he found two thousand six hundred sail. Raleigb. Can you expect that she should be so sage
A feigned tear destroys us, against whom. To rule her blood, and you not rule your rage? Tydides nor Achilles could prevail,
Nor ten years conflict, nor a thousand sail. Denh. SAGE. n. s. [from the adjective. ) A philo He had promised to his army, who were dissopher; a man of gravity and wisdom. couraged at the siglıt of Seleucus's fieet, conThough you profess
sisting of an hundred sail, that at the end of the Yourselves such sages ; yet know I no less, summer they should see a fleet of his of five Nor am to you interior. Sandy.. hundred sail.
Arbuthnot. At his birth a star proclaims him come, s. To strike SAIL. To lower the sail. And guides the eastern sages, who enquire
Fearing lest they should fall into the quickHis place, to offer incense, myrrh, and gold. Milt. sands, they strake sail, and so were driven. Acts.
For so the holy sages once did sing, 6. A proverbial phrase for abating of pomp
Must strike her sail, and learn a while to serve Groves, where immortal sages taught,
Where kings command.
Sbakspeare. Sa'GELY. adv. [from sage.] Wisely ; prudently.
1. To be moved by the wind with sails.
I shall not mention any thing of the sailing SA'GENESS. n. s. (from sage.] Gravity ;
2. To pass by sea. SAGITTAL. adj. [from sagitta, Latin, an When sailing was now dangerous, P. ul adarrow.)
monished them. 1. Belonging to an arrow.
3. To swim.
To which the stores of Cresus, in the scale, Thy place is here, sad sister ; come away: Would look like little dolphins, when they sail Once, like thyself, I trembled, wept, and pray'd;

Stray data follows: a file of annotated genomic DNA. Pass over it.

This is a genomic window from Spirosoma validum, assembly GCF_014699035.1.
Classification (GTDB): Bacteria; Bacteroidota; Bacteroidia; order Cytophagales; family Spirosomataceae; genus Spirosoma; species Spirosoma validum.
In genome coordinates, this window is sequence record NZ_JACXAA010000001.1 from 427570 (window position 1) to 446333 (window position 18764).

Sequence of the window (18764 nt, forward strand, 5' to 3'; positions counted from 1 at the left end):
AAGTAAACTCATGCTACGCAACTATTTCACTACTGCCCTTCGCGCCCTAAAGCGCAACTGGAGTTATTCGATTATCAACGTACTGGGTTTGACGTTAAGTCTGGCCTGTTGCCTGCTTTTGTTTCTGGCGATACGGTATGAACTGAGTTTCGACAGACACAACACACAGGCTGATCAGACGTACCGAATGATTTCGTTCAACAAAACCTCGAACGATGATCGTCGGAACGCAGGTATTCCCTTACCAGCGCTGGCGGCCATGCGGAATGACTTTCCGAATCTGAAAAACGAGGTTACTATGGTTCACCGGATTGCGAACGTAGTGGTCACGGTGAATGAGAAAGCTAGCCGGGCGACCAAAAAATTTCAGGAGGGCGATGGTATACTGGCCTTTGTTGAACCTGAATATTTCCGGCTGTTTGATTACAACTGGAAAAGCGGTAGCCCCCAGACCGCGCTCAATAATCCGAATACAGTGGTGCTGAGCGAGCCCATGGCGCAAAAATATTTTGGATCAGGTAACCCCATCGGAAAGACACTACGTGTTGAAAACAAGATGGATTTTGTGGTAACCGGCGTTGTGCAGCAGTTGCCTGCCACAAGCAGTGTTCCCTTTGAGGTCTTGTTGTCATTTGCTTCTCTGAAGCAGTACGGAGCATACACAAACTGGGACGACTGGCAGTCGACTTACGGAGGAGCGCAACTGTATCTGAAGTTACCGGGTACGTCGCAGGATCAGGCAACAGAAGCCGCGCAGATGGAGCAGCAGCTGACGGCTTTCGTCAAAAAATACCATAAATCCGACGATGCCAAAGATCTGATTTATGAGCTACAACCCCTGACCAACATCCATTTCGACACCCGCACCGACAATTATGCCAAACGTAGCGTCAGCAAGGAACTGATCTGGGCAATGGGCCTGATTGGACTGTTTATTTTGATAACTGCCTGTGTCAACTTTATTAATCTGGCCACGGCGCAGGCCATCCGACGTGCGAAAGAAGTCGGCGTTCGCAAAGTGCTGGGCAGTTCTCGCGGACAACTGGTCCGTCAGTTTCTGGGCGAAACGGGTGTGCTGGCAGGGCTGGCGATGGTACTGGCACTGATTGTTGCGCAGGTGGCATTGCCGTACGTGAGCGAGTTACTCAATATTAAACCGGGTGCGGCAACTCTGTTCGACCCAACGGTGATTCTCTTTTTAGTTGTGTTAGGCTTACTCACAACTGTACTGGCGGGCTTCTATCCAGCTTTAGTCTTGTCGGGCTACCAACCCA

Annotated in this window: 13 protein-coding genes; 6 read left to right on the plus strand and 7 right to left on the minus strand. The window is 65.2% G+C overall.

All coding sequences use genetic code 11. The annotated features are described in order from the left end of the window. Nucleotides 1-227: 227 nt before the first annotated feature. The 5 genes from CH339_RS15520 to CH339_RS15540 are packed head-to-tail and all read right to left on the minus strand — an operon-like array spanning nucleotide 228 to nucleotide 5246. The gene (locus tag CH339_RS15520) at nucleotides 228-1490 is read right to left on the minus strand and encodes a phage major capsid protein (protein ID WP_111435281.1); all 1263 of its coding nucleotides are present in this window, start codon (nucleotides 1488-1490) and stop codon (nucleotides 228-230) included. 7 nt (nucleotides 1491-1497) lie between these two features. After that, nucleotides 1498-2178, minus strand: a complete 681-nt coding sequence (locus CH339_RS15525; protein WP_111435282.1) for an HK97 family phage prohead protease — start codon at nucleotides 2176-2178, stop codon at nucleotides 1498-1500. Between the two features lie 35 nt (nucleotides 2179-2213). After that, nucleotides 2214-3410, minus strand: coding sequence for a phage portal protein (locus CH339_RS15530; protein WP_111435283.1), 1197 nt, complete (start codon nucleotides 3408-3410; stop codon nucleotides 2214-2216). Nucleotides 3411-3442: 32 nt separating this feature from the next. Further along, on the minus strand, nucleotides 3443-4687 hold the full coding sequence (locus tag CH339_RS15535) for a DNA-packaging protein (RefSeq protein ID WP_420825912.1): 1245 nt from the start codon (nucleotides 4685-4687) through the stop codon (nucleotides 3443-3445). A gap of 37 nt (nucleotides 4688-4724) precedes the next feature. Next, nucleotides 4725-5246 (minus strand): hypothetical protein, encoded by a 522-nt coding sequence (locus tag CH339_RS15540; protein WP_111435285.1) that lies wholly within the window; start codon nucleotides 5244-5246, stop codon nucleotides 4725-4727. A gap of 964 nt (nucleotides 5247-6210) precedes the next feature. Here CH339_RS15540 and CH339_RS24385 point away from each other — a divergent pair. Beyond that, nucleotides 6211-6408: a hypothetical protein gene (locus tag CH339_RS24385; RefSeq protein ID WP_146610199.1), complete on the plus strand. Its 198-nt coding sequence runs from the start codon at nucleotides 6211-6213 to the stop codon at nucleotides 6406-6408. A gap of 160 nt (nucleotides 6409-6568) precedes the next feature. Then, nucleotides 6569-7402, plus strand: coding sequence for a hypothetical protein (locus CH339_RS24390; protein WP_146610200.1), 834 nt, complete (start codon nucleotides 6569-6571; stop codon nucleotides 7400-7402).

In the vast shadow of the British whale. Dryd. Love's victim then, though now a sainted maid. 4. To pass smoothly along:
SA'INTED. adj. [from saint.]
1. Holy ; pious ; virtuous.
Thy royal father TO SAIL, O. a.
Was a most sainted king: the queen that bore 1. To pass by means of sails.
thee, A thousand ships were mann'd to sail the sea. Oftener upon her knees than on her feet,
Dryden. Died every day she liv'd. Sbakspeare. View Alcinous' groves, from whence
2. Holy ; sacred. Sailing the spaces of the boundless deep,
I hold you as a thing enskied and sainted, To Ariconium precious fruits arriv'd. Philips.
By your renouncement an immortal spirit, 2. To fiy through.
And to be talk'd with in sincerity
Sbakspeare. Th' acrial space, and mounts the winged gales. The crown virtue gives,
Popes After this mortal change, to her true servants, SA'ILER. I n. so[sailor is more usual,sailer Amongst the enthron'd gods on sainted hills. SA'ILOR. more analogical; from sail.]
Milton. A seaman; one who practises or under- SAINT John's Wort. n. s. (hypericum.) A stands navigation.
plant. They had many times men of other countries SA'INTLIKE. adj. [saint and like.] that were no sailors.
Bacon, 1. Suiting a saint ; becoming a saint.
If still thou do'st retain